High on the Hog

The ancient craft of charcuterie is smoking in metro Detroit
Photograph by Joe Vaughn

The craft of making cold cuts, also known as charcuterie, was for decades a fringe religion, if not a dead art, in America.

In France, charcutiers have plied their trade since the 1400s, and salumi is a cornerstone of Italian cuisine. Only recently has it become a trend among American chefs. Offal offerings are now de rigueur for some of metro Detroit’s creative menus, with such spots as Detroit’s Angelina Italian Bistro and Novi’s Toasted Oak Grill & Market offering diners daily selections of in-house cured meats. At Forest Grill in Birmingham, chef-owner Brian Polcyn’s charcuterie expertise is evident in the offering of a Charcuterie Assortment Du Jour. Polcyn, who co-wrote Charcuterie: The Craft of Salting, Smoking, and Curing, teaches charcuterie at Schoolcraft College.

Metro Detroit’s charcuterie movement seems less a reaction to trends than a reflection of the desire to eat and think locally, while keeping a classic technique alive.

At Roast — Detroit’s signature restaurant of celebrity chef and charcuterie die-hard Michael Symon — executive chef Andy Hollyday serves a platter of prepared meats for two. A graduate of The Culinary Institute of America, Hollyday became interested in charcuterie during his school externship at Oliveto, in Oakland, Calif., where he worked for chef Paul Bertolli, “a charcuterie master” who now owns the artisan storefront Fra’ Mani Handcrafted Salumi in Berkeley, Calif.

“When I was there, I’d come in on my day off and help Paul break down a hog,” Hollyday says. “Tuesdays, we’d be making salami all day. It’s a lot — a lot — of work.” Not that he minds. “That’s why I wanted to be at Roast,” he says. “I knew Mike Symon was all about charcuterie and the pig — and that’s what I love.”

The whole hog isn’t just a figure of speech. Charcuterie developed as a way to preserve proteins (mostly pork) before refrigeration. Today, hams, terrines, and galantines are prepared and devoured simply because they taste good. At Roast, in the Westin Book Cadillac, the rotating options are elaborate. “We make head cheese, lonzino, coppa, ham, pancetta, and bacon, use the skin to cook confit or rillette-style pork, terrines, fresh sausage,” Hollyday says. One standout, based on a recipe from his days at Oliveto, is ciccoli, a pork cold-cut confit in the style of a rillette. Hollyday’s recipe is a rustic one, “unctuous and rich,” he says, made from hog trimmings that would otherwise go unused.

“People are a little more aware of their food and where it’s coming from,” Hollyday says. “And they’re a little more open to eating head cheese. They want to embrace the use of the whole animal.”

For Hollyday and his staff, Michigan’s supply of farm-fresh protein is reason enough to make charcuterie. Roast restaurant often gets its hogs from Ann Arbor’s Eat Local Eat Natural, which serves as a middleman between farms and restaurants within a 150-mile radius. The company, owned by Scott Aikens, Bill Taylor, and Tim Redmond, has seen business steadily increase. Aikens partly attributes the upswing to the documentary film Food, Inc., Michael Pollan’s book The Omnivore’s Dilemma, and growing safety concerns about processed foods.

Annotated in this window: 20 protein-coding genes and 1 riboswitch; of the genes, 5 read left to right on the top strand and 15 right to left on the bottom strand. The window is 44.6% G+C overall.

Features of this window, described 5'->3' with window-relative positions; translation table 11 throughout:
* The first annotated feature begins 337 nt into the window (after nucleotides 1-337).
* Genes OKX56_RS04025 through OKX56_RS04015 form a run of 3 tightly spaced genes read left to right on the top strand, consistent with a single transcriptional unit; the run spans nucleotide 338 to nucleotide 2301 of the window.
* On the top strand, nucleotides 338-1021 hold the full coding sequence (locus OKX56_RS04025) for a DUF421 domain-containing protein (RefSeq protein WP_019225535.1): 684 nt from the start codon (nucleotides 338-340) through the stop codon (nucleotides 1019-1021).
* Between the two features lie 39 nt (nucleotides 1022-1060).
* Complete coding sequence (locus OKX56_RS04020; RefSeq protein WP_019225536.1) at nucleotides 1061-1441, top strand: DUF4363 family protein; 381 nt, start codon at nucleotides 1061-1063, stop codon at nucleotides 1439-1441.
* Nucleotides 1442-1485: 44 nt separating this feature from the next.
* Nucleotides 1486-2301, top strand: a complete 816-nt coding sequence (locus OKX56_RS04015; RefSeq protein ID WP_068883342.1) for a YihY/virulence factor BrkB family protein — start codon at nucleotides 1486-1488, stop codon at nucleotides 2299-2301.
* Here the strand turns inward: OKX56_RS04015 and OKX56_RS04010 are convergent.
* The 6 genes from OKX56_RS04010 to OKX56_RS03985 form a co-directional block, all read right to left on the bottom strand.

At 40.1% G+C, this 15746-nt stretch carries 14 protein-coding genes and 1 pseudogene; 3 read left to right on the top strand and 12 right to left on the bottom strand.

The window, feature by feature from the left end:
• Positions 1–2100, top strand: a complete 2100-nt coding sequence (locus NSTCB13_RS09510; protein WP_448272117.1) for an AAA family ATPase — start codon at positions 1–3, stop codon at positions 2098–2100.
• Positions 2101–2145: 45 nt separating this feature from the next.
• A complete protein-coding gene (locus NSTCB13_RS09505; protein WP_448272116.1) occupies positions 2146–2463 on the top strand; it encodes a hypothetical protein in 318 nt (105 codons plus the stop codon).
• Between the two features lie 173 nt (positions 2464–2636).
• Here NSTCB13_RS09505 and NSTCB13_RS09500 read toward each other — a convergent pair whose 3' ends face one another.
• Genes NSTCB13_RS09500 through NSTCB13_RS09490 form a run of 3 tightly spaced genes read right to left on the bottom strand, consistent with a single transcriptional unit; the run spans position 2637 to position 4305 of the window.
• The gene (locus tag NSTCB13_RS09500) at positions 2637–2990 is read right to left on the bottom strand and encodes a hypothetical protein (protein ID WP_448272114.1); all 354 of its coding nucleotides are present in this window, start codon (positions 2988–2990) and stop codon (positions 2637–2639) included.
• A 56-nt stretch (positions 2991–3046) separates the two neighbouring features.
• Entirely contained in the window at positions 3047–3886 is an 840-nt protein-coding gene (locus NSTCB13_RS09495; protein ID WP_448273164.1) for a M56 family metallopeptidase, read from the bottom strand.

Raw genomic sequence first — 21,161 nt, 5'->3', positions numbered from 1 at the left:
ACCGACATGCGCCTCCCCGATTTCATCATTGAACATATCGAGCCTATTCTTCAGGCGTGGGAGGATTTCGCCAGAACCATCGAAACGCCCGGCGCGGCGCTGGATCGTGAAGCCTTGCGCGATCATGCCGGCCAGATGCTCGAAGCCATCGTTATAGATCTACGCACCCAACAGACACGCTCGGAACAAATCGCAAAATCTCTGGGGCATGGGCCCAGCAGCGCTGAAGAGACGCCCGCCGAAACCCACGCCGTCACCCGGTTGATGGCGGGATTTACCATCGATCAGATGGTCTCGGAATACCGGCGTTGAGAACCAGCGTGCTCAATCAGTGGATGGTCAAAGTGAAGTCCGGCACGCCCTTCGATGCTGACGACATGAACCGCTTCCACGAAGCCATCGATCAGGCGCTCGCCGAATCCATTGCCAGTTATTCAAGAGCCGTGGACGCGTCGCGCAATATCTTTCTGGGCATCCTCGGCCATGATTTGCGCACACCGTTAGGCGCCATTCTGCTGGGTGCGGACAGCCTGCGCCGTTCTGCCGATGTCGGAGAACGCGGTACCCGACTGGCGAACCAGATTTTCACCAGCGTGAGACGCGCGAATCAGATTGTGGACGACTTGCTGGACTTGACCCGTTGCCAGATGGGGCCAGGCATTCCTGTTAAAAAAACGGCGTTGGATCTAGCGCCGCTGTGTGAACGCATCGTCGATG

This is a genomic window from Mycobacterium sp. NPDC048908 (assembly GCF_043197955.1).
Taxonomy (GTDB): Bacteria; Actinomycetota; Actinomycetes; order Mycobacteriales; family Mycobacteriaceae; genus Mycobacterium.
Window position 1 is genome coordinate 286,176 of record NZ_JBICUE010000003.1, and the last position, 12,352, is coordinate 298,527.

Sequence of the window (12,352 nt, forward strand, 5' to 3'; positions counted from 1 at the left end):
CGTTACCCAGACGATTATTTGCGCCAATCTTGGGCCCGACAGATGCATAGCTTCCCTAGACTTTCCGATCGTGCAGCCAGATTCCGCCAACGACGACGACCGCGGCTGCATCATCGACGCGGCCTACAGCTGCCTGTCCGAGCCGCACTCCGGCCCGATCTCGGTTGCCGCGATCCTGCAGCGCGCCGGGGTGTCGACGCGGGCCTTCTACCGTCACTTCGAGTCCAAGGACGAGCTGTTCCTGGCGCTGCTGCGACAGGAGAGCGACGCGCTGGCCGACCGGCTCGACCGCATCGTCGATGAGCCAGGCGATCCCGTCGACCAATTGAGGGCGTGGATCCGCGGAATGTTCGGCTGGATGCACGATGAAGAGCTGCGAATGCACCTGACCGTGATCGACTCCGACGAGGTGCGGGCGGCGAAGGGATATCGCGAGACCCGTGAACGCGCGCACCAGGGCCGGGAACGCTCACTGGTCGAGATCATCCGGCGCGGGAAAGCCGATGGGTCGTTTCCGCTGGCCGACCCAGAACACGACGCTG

“There’s so much diversity coming off Michigan farms in terms of proteins and produce and dairy products,” Aikens says. “The breadth is deeper than Iowa; Iowa’s just corn and cattle.” He estimates that his client list includes about a dozen local chefs who will request an entire pig “to cook from tip to tail.”

If the slow-food movement plays a role in inspiring chefs, so does cultivating and modernizing an age-old craft. Will Branch, 30, and Zack Klein, 31, were born after a time when butcher shops displaying hanging sausages lined streets. But that hasn’t interfered with their plans to open Detroit’s first commercial charcutier, Corridor Sausage, this spring.

“There used to be a lot of small producers in Hamtramck,” Klein says of the area’s charcuterie history. Adds Branch: “All those places that original families opened are just gone now. So you’ve got … people who grew up loving these things, and there’s just a gap.”
At the moment, the two rent kitchen space in Howell, where they prepare their fare for local gourmet groceries, including Ann Arbor’s

Morgan & York and Kim’s Produce in Detroit, in addition to such restaurants as Jolly Pumpkin and Woodbridge Pub. Corridor’s meaty métier ranges from traditional breakfast sausages and bratwurst to more esoteric offerings such as Vietnamese chicken sausage flavored with lemongrass, lime leaves, and Thai chiles.

The positive reaction Corridor Sausage received from Detroit’s restaurant owners and food lovers spurred their quest to build an artisanal operation within city limits. “There’s available space, and there’s a great food community,” Branch says. There’s even friendly competition, in the form of Porktown Sausage’s Brian Merkel and John Schoeniger, who make all the speck and sausage on the pies at Supino Pizzeria in Eastern Market. If all goes well, Detroit could have two artisan charcutiers open their doors in the next few years.

“When chefs hang out together after work and have beers, everyone talks about opening something like this,” Branch says. “And we’re actually doing it.”

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